Mortier has filed papers with the European Court of Human Rights, arguing that Belgium needs to protect its innocent citizens, providing evidence that his depressed mother essentially paid Distelmans to kill her. After her doctor of over 20 years refused, she made a donation to an organization Distelmans co-founded, and he went through with her death. He was never notified by Distelmans before it was too late, and she never discussed it with her son; he found out by phone that she had been killed on account of her depression.

Lizz Lovett is a “sister, wife, mom of four” with advanced, incurable kidney cancer. “I live in Oregon, where it would be legal for me to end my life, but I can’t do that,” she says in a YouTube video. “The moment we label suicide an act of dignity, we imply that people like me are undignified for not ending my life,” she warns, “or worse: a costly burden for society.”

“What a lonely, uncharitable, and fake world we live in if we think it is somehow undignified to let people see us suffer — to love us and care for us to the end,” she says. “Cancer may take my life, but I’m going to live until I die. That’s dignity.”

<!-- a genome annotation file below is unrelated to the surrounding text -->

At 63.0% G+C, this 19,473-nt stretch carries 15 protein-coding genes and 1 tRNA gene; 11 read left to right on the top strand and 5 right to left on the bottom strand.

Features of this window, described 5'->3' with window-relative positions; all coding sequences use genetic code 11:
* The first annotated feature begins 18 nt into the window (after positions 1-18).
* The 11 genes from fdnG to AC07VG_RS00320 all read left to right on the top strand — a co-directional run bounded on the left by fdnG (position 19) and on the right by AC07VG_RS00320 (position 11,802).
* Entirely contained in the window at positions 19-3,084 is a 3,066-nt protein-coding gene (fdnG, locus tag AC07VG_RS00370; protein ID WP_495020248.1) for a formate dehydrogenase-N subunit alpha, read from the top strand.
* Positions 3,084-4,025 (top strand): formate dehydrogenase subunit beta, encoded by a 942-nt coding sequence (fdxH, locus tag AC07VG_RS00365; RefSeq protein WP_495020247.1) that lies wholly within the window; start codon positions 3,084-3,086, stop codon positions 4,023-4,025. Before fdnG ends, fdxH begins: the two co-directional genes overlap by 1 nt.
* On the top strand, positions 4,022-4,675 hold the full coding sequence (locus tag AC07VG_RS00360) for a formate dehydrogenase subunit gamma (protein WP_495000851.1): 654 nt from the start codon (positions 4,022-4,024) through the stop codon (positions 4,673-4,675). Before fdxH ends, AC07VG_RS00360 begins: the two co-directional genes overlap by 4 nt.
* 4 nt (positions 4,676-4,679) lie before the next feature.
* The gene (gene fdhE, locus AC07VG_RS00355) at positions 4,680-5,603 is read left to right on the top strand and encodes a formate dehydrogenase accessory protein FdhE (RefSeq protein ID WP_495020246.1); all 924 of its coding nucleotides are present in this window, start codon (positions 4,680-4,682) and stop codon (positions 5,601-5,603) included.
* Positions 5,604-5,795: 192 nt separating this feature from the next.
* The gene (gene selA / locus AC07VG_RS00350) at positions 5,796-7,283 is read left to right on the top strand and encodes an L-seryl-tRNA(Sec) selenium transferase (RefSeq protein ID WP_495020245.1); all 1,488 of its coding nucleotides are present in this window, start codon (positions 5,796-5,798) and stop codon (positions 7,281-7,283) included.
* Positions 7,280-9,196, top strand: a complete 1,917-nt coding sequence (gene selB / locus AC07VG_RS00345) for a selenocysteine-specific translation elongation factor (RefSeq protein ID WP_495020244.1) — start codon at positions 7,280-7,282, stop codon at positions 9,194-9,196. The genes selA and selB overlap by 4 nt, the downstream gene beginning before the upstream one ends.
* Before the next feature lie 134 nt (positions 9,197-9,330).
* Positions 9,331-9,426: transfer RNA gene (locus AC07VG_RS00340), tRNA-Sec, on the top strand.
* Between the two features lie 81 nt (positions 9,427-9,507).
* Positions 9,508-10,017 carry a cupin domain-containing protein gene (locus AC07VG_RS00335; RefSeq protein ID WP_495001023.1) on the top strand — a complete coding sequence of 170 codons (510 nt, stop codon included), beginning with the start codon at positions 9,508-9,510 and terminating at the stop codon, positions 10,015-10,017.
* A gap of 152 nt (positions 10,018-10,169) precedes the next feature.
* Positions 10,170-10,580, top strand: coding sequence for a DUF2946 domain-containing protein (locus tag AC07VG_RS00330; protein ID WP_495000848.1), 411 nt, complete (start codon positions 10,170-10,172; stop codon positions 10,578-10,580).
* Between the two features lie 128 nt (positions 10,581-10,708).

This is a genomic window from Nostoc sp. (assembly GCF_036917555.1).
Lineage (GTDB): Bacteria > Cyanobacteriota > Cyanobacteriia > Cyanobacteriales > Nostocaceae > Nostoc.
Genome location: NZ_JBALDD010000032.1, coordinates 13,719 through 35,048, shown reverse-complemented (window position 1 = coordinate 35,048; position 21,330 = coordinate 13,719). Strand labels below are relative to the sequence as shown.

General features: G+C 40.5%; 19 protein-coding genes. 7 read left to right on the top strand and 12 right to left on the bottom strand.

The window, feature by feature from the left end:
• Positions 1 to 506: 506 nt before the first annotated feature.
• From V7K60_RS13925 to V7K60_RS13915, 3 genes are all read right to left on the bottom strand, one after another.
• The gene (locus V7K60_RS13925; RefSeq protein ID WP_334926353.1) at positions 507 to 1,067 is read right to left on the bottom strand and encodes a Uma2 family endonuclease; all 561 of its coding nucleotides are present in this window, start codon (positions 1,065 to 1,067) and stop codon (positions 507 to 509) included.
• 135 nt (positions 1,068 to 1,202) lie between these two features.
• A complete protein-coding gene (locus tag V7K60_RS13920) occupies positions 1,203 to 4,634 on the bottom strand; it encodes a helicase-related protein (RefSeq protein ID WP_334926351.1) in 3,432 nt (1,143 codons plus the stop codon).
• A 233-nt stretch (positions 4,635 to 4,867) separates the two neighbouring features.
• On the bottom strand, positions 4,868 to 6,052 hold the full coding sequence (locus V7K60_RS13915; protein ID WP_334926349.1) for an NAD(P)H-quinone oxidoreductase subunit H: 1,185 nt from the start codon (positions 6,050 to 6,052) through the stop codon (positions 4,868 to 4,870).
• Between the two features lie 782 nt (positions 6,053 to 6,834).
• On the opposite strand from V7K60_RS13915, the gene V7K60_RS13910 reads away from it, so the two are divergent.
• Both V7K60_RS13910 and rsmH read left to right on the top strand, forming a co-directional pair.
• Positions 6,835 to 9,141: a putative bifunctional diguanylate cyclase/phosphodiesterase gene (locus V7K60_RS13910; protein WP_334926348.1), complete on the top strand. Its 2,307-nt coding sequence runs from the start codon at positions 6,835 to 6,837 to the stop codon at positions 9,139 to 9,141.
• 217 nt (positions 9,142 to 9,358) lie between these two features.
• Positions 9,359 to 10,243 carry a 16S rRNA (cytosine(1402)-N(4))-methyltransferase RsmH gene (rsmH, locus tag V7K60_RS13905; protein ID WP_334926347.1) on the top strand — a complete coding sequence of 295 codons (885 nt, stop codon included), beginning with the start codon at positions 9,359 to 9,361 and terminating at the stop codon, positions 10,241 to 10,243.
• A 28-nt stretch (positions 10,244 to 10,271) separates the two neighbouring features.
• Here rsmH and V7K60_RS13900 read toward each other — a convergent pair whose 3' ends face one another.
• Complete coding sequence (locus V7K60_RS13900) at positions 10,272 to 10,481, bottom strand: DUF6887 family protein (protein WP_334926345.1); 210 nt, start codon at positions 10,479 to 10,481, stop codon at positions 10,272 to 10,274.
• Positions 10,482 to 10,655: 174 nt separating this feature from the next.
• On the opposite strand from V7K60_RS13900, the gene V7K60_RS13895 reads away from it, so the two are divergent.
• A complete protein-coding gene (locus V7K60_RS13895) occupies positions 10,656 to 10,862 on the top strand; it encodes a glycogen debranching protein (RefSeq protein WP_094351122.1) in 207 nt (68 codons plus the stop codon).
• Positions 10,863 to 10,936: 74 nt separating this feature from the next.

“A story’s end changes the meaning of every page,” Lovett, says, adding: “My life isn’t mine to take, it’s mine to give. Love is dignity. I’m facing death with dignity.”

How will our story end? Will we continue to treat a Brittany, a Godelieva, or a Lizz like burdens, or will we treasure every last moment with love? Do we choose life or surrender to a culture of death?

— Kathryn Jean Lopez is senior fellow at the National Review Institute, editor-at-large of National Review Online, and founding director of Catholic Voices USA. This column is based on one available exclusively through Andrews McMeel Universal’s Newspaper Enterprise Association.